REHOBOTH


REHOBOTH (Heb. רְחֹבוֹת).

(1) Rehoboth-in-the-Negev. Rehoboth is the etiological name of a well dug by Isaac in the Negev in order to escape from quarrels with the people of Gerar (Gen. 26:22). Some scholars locate it in the region around al-Ruḥayba, approximately 20½ mi. (33 km.) southwest of Beersheba. Near the tell, an Iron Age fortress was discovered. *Nabatean remains, including a building (caravanserai?) and a bilingual Nabatean and Greek inscription, suggest that the site was a stopping place for traders on the secondary road extending to the Sinai via Rhinocorura. The main remains at the site date to the Byzantine period. After Haluza, ancient Elusa, Rehoboth (22 acres) is the second largest town in the Negev. The ancient town contained a large central church, apparently built in the late fourth or fifth centuries C.E., and two additional churches on the northern and southern edges of the settlement. Found in the north church were small glass plaques decorated with images of saints. On the site are the remains of one of the best-preserved bathhouses in the Negev. Numerous Greek inscriptions were found on tombstones in the cemetery, the earliest from 488 C.E. and the latest from 555 C.E. A kufic inscription was also found at the site referring to Amr ibn-al-As, conqueror of Byzantine Palestine in the seventh century. Excavations were conducted at the site by Y. Tsafrir and R. Rosenthal-Higgenbottom between 1975 and 1979, with further excavations by Tsafrir and K. Holum in 1986.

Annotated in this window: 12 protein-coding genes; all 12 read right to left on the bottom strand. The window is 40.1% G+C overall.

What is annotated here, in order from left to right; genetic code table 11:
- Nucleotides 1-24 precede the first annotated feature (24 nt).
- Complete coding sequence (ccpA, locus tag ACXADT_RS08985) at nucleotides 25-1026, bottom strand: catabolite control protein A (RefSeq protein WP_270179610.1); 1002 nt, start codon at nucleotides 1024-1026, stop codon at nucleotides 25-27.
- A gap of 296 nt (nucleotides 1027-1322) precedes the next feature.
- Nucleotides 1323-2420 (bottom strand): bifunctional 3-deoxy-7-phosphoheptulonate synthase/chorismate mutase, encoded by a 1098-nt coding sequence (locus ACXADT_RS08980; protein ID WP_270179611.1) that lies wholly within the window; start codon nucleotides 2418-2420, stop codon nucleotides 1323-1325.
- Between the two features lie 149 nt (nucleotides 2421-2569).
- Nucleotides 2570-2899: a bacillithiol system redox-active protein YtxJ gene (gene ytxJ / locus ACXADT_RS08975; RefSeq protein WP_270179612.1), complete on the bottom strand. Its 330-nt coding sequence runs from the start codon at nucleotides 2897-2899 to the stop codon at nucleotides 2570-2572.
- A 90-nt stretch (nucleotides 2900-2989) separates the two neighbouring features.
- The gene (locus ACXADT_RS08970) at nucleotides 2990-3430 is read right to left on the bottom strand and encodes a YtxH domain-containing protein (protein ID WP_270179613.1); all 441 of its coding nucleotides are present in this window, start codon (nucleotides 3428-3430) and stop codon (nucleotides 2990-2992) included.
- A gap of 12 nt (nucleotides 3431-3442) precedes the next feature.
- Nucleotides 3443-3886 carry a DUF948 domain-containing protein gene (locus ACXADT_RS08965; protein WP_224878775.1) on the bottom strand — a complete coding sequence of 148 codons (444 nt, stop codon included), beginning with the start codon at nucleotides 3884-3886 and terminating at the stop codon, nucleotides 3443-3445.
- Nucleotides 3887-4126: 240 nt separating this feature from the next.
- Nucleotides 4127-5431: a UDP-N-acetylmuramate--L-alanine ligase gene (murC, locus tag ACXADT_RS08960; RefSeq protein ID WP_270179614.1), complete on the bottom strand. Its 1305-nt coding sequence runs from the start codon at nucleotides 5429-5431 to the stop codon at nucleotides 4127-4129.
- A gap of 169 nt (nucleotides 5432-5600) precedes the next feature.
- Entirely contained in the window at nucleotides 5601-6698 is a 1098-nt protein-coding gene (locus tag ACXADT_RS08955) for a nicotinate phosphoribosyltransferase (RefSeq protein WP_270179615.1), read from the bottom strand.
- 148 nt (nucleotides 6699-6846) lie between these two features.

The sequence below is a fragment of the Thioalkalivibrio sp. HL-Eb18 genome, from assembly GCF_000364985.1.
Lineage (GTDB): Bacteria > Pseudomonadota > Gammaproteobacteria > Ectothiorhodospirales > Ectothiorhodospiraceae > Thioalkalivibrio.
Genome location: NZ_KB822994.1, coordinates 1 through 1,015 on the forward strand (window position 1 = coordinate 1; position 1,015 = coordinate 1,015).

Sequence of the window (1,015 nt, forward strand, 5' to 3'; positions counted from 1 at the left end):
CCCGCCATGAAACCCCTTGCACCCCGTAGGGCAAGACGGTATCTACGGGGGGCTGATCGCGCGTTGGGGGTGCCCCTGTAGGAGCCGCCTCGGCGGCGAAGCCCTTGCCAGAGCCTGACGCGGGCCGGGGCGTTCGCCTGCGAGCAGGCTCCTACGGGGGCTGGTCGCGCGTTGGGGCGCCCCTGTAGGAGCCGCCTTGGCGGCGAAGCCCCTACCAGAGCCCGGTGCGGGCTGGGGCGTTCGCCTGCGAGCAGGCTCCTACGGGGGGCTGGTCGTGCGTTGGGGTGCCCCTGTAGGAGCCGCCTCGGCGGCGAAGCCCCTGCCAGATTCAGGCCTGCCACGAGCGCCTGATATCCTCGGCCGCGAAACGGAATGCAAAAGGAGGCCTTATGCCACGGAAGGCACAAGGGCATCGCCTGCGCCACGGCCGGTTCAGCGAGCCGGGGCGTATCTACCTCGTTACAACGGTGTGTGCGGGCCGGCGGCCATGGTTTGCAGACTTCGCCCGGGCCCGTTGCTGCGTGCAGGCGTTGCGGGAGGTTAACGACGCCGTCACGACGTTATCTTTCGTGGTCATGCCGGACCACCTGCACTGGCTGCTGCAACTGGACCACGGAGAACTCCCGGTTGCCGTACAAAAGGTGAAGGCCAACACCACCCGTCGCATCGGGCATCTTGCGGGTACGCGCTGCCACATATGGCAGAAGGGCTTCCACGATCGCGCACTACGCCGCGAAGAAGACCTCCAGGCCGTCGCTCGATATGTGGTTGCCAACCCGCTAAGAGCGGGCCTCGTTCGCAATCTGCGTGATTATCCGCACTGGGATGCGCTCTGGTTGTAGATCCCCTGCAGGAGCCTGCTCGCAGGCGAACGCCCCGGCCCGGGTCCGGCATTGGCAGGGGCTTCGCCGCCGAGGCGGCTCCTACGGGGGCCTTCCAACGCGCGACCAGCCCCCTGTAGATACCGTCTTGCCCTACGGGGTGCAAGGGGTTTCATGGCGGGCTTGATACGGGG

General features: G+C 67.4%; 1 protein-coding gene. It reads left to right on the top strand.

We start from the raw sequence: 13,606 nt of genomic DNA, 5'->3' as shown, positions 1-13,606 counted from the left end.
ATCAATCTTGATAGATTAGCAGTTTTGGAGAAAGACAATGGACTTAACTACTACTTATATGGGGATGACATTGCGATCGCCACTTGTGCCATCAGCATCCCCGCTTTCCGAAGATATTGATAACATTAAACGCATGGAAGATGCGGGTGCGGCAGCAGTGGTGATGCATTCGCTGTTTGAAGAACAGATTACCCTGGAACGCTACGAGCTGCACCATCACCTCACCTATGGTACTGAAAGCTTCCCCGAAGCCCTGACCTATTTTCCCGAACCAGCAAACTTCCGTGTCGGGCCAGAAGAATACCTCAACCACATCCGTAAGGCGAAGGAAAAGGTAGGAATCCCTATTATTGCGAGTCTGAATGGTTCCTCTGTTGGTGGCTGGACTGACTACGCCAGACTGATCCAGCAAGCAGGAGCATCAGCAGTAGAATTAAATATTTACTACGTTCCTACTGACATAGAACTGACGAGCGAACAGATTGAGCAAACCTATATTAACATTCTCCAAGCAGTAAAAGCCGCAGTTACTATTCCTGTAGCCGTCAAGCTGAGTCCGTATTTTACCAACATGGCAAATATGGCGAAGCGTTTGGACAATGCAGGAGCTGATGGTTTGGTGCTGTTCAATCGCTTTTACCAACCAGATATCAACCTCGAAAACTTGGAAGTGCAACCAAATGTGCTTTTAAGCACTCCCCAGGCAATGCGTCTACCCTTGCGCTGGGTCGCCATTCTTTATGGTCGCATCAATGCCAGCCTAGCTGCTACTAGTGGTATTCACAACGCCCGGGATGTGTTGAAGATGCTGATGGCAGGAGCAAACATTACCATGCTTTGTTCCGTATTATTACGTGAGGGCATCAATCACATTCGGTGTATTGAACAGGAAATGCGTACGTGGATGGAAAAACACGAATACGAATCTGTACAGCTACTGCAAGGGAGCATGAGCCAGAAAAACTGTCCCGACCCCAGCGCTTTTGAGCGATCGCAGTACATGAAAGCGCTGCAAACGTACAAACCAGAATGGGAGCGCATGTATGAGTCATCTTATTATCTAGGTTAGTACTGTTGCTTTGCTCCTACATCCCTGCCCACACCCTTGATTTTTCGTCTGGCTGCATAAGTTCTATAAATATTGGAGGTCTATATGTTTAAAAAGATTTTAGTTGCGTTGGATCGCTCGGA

(2) Rehoboth ha-Nahar (Heb. רְחֹבוֹת הַנָּהָר; "Rehoboth by the River"), the residence of Shaul, king of Edom (Gen. 36:37; I Chron. 1:48). Roman sources (Notitia Dignitatum 73:27), the Beersheba edict, and Eusebius (Onom. 142:13–14) mention it as a garrison in the Gebalene. In the Babylonian Talmud (Yoma 10a) it is located on the Euphrates, usually called nahar ("river") in the Bible. It is perhaps to be identified with Khirbat al-Riḥāb on the Sayl al-Riḥāb, a confluent of the river Zered (Wadi al-Ḥasaʾ). Remains on the site date to the Nabatean and Roman periods.

BIBLIOGRAPHY:

T.E. Lawrence and C.L. Wooley, The Wilderness of Zin (1915), 117ff.; A. Musil, Arabia Petraea, 2 (1907), 79ff.; T. Wiegand, Sinai (1920), 57–61; N. Glueck, in: AASOR, 18–19 (1939), 59; A. Alt, in: ZDPV, 58 (1935), 30; Press, Ereẓ, S.V. ADD. BIBLIOGRAPHY: Y. Tsafrir, Excavations at Rehovot-in-the-Negev 1: The Northern Church (1988; cf. C. Dauphin, in: AJA 95 (1991), 186–88); Y. Tsafrir, L. Di Segni, and J. Green, Tabula Imperii Romani. IudaeaPalaestina. Maps and Gazetteer (1994), 88, S.V. "Betomolachon."

[Michael Avi-Yonah /

Shimon Gibson (2nd ed.)]


Source: Encyclopaedia Judaica. © 2008 The Gale Group. All Rights Reserved.